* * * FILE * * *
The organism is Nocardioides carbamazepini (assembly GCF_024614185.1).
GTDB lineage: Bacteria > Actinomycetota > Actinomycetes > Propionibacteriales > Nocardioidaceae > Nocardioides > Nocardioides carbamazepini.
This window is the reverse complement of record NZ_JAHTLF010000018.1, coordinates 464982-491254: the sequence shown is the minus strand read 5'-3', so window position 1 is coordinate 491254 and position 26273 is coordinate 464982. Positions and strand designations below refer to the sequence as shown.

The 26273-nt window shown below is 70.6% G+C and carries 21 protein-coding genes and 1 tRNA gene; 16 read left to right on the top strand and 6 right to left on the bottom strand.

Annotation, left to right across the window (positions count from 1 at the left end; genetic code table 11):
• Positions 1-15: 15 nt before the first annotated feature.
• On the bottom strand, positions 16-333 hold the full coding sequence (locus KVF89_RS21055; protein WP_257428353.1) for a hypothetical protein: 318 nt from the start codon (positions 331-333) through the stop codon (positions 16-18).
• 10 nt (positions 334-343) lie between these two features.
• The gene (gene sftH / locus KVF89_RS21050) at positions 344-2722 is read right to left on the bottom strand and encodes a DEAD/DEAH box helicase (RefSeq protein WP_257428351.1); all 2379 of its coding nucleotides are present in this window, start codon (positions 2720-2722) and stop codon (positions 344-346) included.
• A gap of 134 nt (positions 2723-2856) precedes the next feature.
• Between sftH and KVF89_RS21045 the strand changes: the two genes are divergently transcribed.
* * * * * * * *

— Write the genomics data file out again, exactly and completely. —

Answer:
The organism is Nocardioides carbamazepini (assembly GCF_024614185.1).
GTDB lineage: Bacteria > Actinomycetota > Actinomycetes > Propionibacteriales > Nocardioidaceae > Nocardioides > Nocardioides carbamazepini.
This window is the reverse complement of record NZ_JAHTLF010000018.1, coordinates 464982-491254: the sequence shown is the minus strand read 5'-3', so window position 1 is coordinate 491254 and position 26273 is coordinate 464982. Positions and strand designations below refer to the sequence as shown.

The 26273-nt window shown below is 70.6% G+C and carries 21 protein-coding genes and 1 tRNA gene; 16 read left to right on the top strand and 6 right to left on the bottom strand.

Annotation, left to right across the window (positions count from 1 at the left end; genetic code table 11):
• Positions 1-15: 15 nt before the first annotated feature.
• On the bottom strand, positions 16-333 hold the full coding sequence (locus KVF89_RS21055; protein WP_257428353.1) for a hypothetical protein: 318 nt from the start codon (positions 331-333) through the stop codon (positions 16-18).
• 10 nt (positions 334-343) lie between these two features.
• The gene (gene sftH / locus KVF89_RS21050) at positions 344-2722 is read right to left on the bottom strand and encodes a DEAD/DEAH box helicase (RefSeq protein WP_257428351.1); all 2379 of its coding nucleotides are present in this window, start codon (positions 2720-2722) and stop codon (positions 344-346) included.
• A gap of 134 nt (positions 2723-2856) precedes the next feature.
• Between sftH and KVF89_RS21045 the strand changes: the two genes are divergently transcribed.